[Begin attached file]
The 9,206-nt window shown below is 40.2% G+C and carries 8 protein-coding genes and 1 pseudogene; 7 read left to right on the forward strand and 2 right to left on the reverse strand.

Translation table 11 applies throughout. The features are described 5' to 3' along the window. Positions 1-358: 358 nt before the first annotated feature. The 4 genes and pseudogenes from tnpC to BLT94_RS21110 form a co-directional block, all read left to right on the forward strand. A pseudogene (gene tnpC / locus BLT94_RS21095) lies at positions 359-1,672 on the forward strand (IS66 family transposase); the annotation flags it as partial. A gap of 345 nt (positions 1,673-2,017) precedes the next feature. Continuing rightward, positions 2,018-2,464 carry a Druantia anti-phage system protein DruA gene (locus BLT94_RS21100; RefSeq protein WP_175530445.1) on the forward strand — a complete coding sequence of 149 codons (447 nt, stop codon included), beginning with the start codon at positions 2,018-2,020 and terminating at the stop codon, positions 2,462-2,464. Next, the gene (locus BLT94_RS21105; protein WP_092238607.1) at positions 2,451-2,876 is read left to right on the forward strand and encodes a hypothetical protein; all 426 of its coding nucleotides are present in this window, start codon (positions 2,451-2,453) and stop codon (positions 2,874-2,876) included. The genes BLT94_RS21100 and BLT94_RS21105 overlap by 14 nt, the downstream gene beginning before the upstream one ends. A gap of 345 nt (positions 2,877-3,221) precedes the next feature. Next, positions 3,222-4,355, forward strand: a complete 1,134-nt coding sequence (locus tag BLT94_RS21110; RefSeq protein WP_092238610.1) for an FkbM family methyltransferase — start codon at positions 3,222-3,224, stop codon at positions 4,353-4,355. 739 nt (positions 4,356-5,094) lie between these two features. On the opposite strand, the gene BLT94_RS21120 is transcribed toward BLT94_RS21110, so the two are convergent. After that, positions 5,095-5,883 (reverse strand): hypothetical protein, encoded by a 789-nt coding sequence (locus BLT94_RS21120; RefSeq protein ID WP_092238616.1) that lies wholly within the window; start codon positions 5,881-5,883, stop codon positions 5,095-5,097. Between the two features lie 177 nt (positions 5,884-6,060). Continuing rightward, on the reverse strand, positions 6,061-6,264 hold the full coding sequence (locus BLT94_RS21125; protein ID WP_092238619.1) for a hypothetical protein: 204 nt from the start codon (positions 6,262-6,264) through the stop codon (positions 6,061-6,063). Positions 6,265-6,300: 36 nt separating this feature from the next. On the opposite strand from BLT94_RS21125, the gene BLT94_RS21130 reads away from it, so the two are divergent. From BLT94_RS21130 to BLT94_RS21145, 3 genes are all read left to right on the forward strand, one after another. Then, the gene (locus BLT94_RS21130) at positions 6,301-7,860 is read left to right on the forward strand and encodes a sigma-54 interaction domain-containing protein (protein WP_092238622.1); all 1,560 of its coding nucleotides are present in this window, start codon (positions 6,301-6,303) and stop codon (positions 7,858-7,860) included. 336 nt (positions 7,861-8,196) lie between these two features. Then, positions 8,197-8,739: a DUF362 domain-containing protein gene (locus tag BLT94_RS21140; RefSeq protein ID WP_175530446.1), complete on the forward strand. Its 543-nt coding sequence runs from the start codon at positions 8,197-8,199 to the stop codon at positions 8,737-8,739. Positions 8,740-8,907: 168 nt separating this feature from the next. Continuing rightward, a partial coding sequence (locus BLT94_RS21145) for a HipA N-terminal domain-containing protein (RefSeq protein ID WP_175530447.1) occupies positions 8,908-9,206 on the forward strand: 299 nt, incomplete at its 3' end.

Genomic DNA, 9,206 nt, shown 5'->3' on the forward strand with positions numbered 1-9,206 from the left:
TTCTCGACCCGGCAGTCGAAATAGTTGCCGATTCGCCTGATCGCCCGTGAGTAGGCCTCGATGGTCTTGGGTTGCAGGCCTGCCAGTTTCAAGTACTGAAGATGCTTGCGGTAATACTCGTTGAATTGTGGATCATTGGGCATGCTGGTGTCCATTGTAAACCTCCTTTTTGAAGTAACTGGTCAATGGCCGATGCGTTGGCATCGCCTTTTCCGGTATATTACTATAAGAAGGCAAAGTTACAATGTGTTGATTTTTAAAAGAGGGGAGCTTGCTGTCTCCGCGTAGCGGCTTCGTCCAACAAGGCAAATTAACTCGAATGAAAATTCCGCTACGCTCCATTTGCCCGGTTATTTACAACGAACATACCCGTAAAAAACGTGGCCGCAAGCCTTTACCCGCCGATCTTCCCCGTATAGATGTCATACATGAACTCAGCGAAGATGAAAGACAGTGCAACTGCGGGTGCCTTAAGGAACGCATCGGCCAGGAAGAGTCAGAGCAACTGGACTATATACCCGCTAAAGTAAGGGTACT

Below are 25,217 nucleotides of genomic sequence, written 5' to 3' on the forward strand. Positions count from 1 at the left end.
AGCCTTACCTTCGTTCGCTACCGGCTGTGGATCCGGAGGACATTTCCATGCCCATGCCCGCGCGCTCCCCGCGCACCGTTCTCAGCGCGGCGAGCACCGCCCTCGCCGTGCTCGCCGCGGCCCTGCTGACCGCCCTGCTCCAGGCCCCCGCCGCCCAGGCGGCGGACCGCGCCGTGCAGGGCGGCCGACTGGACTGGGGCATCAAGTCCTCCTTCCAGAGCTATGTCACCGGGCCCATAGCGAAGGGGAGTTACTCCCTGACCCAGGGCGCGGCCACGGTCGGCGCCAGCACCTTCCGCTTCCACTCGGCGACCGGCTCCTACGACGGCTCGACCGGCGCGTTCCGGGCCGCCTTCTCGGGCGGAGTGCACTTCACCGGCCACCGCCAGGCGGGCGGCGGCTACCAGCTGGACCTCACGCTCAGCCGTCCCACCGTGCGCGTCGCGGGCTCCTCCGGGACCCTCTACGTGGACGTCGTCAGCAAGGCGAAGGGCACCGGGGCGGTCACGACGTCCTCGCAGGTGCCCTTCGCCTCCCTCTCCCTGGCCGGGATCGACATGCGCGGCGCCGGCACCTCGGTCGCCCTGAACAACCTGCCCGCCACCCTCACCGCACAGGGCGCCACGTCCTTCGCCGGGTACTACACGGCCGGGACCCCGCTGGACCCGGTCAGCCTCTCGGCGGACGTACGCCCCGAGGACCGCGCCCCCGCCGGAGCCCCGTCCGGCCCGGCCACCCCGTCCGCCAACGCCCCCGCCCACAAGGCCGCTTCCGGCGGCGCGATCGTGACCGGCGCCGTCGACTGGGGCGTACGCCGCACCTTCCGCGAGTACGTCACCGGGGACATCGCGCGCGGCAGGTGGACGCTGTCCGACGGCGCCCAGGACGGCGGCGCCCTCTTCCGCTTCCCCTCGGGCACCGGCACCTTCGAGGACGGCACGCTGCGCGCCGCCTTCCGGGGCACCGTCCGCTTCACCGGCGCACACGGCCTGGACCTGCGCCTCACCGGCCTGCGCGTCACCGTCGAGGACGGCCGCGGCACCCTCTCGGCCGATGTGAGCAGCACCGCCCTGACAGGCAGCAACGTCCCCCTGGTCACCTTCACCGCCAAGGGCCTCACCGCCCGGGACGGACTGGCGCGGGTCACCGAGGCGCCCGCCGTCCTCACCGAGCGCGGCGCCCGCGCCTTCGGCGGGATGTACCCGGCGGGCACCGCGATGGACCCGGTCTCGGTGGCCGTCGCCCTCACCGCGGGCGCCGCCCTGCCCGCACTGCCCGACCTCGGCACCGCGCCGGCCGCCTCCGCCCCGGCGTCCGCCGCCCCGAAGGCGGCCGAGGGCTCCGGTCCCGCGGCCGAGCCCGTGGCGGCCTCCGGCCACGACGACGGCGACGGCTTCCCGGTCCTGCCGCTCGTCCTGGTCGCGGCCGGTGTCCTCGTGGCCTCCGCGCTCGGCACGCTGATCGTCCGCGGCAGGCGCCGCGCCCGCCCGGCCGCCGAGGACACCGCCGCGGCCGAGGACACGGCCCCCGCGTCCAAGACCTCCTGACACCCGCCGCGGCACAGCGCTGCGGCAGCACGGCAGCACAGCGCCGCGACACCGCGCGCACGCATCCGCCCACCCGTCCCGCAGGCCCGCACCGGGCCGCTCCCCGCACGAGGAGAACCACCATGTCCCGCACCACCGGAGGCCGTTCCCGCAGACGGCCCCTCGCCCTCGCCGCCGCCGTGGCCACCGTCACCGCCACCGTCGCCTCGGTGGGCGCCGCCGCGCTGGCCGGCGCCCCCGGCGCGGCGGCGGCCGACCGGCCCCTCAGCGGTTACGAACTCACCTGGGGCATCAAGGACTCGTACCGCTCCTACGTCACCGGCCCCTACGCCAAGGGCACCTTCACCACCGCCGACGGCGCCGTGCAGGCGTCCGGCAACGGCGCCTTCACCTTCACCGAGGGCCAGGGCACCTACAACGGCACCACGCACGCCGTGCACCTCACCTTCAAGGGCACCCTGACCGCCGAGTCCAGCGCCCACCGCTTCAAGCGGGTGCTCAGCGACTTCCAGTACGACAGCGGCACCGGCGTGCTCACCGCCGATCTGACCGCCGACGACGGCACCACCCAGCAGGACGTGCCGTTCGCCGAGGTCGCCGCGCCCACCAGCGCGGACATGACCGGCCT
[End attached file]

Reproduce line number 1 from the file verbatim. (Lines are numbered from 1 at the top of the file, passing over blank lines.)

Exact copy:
The 9,206-nt window shown below is 40.2% G+C and carries 8 protein-coding genes and 1 pseudogene; 7 read left to right on the forward strand and 2 right to left on the reverse strand.